Little Meaningful Data to Start Week but Back End is Saturated
After little market moving data was released last week, event risk is higher in the five days ahead with data from the United States coming into focus. Elsewhere, growth data from Canada and the United Kingdom will be released, and inflation data from Europe’s largest economy should have a positive impact on volatility.
03/28 Tuesday // 12:00 GMT: EUR German Consumer Price Index (MAR P)
According to a Bloomberg News survey, inflation pressures in Germany are expected to have cooled in March, thereby diminishing the German argument for tighter monetary policies. Indeed, German officials have vocalized their beliefs on the European Central Bank’s bailout policies given the country’s long-standing fear of inflation. With the preliminary March reading expected to show a month-over-month reading of 0.3 percent (from 0.7 percent in February) and a year-over-year reading of 2.2 percent (from 2.3 percent), ECB officials could begin talking about more easing measures.
03/28 Wednesday // 12:30 GMT: USD Durable Goods Orders (FEB)
Despite a disappointing data print in January, February’s durable goods orders are forecasted to show a respectable rebound. The 3.7 percent contraction in January prompted fears of a snag in the United States’ recovery after a robust fourth quarter. With personal spending increasing by 0.6 percent in February and the labor market having the strongest six months of job growth since 2006, the 3.0 percent growth forecast for durable goods in February is very reasonable. Considering that equity markets and the U.S. Dollar haven’t been as negatively correlated as they historically have been the past few years, a strong reading could prompt a rally by both U.S. markets and the world’s reserve currency.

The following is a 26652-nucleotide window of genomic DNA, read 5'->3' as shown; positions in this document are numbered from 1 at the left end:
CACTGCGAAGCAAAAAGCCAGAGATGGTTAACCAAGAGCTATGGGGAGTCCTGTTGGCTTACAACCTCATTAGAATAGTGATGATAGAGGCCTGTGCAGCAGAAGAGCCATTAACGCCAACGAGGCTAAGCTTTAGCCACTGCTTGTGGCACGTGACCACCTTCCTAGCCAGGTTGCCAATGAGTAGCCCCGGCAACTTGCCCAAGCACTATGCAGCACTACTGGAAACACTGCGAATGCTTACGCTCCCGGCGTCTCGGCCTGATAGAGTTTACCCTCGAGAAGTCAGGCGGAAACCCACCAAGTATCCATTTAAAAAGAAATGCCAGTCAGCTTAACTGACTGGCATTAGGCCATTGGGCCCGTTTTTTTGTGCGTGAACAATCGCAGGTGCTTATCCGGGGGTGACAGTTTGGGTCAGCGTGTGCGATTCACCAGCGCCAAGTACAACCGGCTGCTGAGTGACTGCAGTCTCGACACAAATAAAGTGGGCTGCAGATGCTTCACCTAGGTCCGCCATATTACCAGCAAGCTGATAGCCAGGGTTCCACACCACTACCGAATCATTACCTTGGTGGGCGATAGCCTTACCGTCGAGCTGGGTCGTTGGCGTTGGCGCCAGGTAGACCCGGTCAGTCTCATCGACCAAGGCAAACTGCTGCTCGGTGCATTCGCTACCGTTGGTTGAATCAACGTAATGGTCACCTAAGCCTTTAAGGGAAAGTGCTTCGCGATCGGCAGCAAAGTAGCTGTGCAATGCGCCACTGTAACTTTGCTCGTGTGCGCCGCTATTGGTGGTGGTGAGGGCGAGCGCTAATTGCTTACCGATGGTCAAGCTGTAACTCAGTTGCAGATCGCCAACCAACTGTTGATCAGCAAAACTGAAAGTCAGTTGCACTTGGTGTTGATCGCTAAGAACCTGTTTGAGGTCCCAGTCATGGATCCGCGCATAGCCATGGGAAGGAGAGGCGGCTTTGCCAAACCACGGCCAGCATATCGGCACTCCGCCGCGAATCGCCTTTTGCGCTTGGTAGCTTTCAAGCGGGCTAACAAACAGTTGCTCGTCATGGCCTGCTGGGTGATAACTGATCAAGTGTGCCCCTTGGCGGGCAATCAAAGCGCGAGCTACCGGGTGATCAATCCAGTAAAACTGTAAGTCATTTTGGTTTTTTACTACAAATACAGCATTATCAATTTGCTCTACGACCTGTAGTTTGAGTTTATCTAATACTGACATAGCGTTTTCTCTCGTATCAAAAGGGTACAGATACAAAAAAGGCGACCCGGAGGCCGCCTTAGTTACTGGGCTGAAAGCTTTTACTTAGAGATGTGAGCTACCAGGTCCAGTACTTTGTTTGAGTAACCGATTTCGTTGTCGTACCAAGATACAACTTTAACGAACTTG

03/29 Thursday // 07:55 GMT: EUR German Unemployment Change (MAR)
Typically an overlooked release, the German unemployment report for March could be more market moving than usual. In the fourth quarter, Germany’s economy contracted by 0.2 percent and the labor market has struggled in the early part of 2012. Although the German unemployment rate is sitting at its lowest level in the past two decades, March’s figures are expected to show that jobs have been subtracted from the economy for the fourth time since November. If concerns over Germany start to arise, market volatility will likely increase in tandem, as without Germany, the Euro-zone would be much less stable than it is at present time.
03/29 Thursday // 12:30 GMT: USD Gross Domestic Product (4Q T)
Thursday’s economic docket offers a reboot of some figures previously released, but they are very much worth paying attention to. The final reading of fourth quarter growth in the United States is forecasted to confirm the previously reported 3.0 percent reading. This would be the first quarter of growth of 3.0 percent or more since the second quarter of 2010. Similarly, the prior personal consumption print of 2.1 percent is expected to stick.
However, it is the core personal consumption expenditure (core PCE) print that is the most important for longer-term trends in the U.S. Dollar and equity markets. As per the Federal Open Market Committee’s January meeting, Federal Reserve officials are noting the core PCE as the main inflation gauge used to measure price pressures. With the quarterly reading expected to show a mere 1.3 percent rise, Fed officials have at least once piece of data they can point to that gives scope to further easing. If subsequent releases show a muted core PCE, I fully expect the Fed to unveil another round of quantitative easing, likely before June.
03/16 Friday // 12:30 GMT: CAD Gross Domestic Product (JAN)
On Friday, Canadian monthly growth figures are due, with the JanuaryGDP reading forecasted to show modest growth of 0.5 percent. According to a Bloomberg News survey, on a year-over-year basis, growth is expected to have gained at the pace. It is worth noting that Canada’s largest trading partner, the United States, has seen a significant improvement in economic data over the past few months, and that could roll over to more imported goods from Canada (I believe this is part of the reason for the projected uptick in Canadian growth). If Canadian growth prospects are indeed improving, expect the Loonie to find bids.
Rate Hike Probabilities / Basis-Points Expectations
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--- Written by Christopher Vecchio, Currency Analyst
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